[16] Major General Charles Willoughby, "Tribute to Japan." Reader's Digest Feb. 1952: 57.

[17] George Grim, "'We Deeply Feel Honored.'" Reader's Digest Sept. 1950: 72.

[18] Kan Tagami, "Recollections of the Japanese Occupation." http://njavc.org/projects/occupationessays/kantagami.pdf (accessed 10 Jan. 2007); Harry K. Fukuhara, "Military Occupation of Japan." http://njavc.org/projects/occupationessays/harry fukuhara.pdf (accessed 10 Jan. 2007); Yoshito Fujimoto, "Occupation." http://njavc/projects/occupationessays/yoshitofujimoto.html (accessed 10 Jan. 2007). The Nisei's memories of winning Japanese hearts and minds lacked any mention or overt condemnation of internment, even though some of them or their families had been incarcerated in the camps.

[19] Christopher Rand, "A Reporter at Large." New Yorker 16 Nov. 1957: 135.

[20] On the topic of those Japanese Americans who renounced their citizenship as a protest to internment, see Mae Ngai, Impossible Subjects: Illegal Aliens and the Making of Modern America (Princeton: Princeton University Press, 2004), 175-201; David E. Collins, Native American Aliens: Renunciation of Citizenship by Japanese Americans during World War II (Westport, CT: Greenwood Press, 1985).

[21] "Editorial." Christian Century 4 May 1949: 547; Bradford Smith, "Test of American Democracy." Saturday Review 7 June 1947: 20, 21.

[22] Albert Q. Maisel, "The Japanese Among Us." Reader's Digest Jan. 1956: 192.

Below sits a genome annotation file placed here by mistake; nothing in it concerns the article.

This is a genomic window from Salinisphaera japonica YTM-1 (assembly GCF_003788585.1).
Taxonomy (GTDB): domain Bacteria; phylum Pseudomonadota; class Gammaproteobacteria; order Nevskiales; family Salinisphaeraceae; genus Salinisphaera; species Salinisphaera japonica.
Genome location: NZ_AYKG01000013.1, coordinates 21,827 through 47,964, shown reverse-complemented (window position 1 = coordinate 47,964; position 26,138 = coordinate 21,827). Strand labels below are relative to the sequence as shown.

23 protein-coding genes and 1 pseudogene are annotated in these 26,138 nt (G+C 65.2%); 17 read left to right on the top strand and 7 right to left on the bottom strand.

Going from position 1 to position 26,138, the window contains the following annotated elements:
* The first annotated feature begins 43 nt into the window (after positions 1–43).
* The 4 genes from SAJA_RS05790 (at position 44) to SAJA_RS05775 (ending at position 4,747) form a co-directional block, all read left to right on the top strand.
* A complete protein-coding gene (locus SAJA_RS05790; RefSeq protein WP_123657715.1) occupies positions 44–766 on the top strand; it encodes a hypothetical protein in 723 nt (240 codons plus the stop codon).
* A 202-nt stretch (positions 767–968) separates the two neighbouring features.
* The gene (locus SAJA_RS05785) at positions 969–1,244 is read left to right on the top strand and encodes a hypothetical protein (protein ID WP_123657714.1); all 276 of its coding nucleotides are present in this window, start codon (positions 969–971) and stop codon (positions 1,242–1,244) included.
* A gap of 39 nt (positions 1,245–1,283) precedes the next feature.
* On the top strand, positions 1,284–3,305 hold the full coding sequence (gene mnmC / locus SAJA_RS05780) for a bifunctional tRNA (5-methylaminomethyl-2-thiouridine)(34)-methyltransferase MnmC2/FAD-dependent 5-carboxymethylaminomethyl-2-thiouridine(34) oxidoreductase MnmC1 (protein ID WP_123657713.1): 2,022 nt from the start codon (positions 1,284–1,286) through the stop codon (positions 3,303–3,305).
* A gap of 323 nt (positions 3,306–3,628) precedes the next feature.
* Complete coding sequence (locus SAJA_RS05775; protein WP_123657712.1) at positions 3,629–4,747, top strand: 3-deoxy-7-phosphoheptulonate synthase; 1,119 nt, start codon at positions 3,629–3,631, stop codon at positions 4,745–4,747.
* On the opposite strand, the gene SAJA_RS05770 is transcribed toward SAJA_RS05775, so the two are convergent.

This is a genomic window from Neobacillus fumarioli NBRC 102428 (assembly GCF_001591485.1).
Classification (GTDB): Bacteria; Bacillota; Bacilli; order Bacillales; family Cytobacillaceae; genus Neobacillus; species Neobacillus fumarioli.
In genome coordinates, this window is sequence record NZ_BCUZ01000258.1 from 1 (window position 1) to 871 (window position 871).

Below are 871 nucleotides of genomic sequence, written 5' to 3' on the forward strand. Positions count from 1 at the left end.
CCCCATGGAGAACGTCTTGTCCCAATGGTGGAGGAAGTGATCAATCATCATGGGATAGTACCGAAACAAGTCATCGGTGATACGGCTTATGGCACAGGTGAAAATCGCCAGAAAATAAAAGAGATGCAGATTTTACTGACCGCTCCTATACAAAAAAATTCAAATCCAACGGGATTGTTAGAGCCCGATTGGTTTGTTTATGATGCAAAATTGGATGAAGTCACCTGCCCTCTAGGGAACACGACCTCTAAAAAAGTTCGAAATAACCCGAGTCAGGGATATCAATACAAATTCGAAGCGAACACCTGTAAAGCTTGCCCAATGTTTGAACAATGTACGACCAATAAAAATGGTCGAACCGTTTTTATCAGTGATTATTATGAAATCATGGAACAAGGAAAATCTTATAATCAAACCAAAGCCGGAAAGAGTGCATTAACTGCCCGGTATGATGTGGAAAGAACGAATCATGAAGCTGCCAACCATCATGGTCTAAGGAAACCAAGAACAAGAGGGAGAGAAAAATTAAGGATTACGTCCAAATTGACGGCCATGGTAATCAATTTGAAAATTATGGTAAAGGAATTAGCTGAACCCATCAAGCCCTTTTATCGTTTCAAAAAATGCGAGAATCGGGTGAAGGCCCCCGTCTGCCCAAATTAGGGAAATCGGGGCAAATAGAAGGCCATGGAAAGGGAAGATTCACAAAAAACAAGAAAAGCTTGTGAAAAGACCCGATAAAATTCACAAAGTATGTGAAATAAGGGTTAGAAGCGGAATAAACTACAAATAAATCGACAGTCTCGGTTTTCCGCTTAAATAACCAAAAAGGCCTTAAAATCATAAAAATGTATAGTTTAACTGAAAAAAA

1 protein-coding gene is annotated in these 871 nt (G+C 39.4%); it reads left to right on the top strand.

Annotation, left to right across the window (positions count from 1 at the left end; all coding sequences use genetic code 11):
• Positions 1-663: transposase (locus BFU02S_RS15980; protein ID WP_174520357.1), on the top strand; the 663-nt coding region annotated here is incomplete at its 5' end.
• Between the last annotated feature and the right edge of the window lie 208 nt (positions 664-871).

[23] Jobo Nakamura, "A Nisei Visits Japan." Holiday Feb. 1954: 68-70.

[24] Ibid., 55.

[25] For historical background, see Akira Iriye, Power and Culture: The Japanese-American War, 1941-1945 (Cambridge: Harvard University Press, 1981); John W. Dower, Embracing Defeat: Japan in the Wake of World War II (New York: W.W. Norton and Co., 1999).

[26] Eric Johnston, "Japan: Partner or Problem?" Look 5 April 1955: 104.

[27] Helen Mears, "Japan: Challenge to Our Prestige." Harper's Magazine July 1950: 73; "Reluctant Ally." Nation 10 Sept. 1955: 215.

[28] "Japan: Costly Base for U.S." U.S. News & World Report 17 Feb. 1950: 27; "Another Ally Grows Restive." U.S. News & World Report 17 Dec. 1954: 45; Peter Kalischer, "Japan." Collier's 2 March 1956: 58. See also Demaree Bess, "The Japs Have Us on the Griddle Now." Saturday Evening Post 4 April 1953: 24-25, 68, 70-71.

[29] Bradford Smith, "A Blot on Our Escutcheon." Saturday Review 20 Aug. 1949: 16.

[30] B.R. Crisler, "Van Johnson in 'Go for Broke'; Alan Ladd Stars in Melodrama." Christian Science Monitor 14 June 1951: 4; "The Current Cinema." New Yorker 2 June 1951: 93. See also Bosley Crowther, "The Screen in Review." New York Times 25 May 1951: 31; J.D. Spiro, "Hollywood Digest." New York Times 17 Sept. 1950: 113.

[31] Schary, Heyday, 226, 227. The New York Times also noted in October 1950 and June 1951 that Schary wanted to frame the narrative through an interracial romance between a Nisei woman and a white man. Schary rejected this idea because it would stir controversy and, in his words, be a "poor remake of 'Madame Butterfly'." See James W. Merrick, "Shooting the Works." New York Times 15 Oct. 1950: X5; Robert Pirosh, "Everything Went According to Plan Exceptã". New York Times 3 June 1951: 99. For a more developed discussion of the "Madame Butterfly" stereotype, see Gina Marchetti, Romance and the "Yellow Peril": Race, Sex, and Discursive Strategies in Hollywood Fiction (Berkeley: University of California Press, 1993).

[32] Schary, Heyday, 158-67.

[33] Ibid., 227.

[34] "Remember Pearl Harbor." Commonweal 10 Feb. 1950: 479; Demaree Bess, "California's Amazing Japanese." Saturday Evening Post 30 April 1955: 83.

[35] Thomas F. Brady, "Filmland Strategy." New York Times 9 July 1950: X5.

[36] Yukiko Koshiro, Trans-Pacific Racisms and the U.S. Occupation of Japan (New York: Columbia University Press, 1999), 77-79.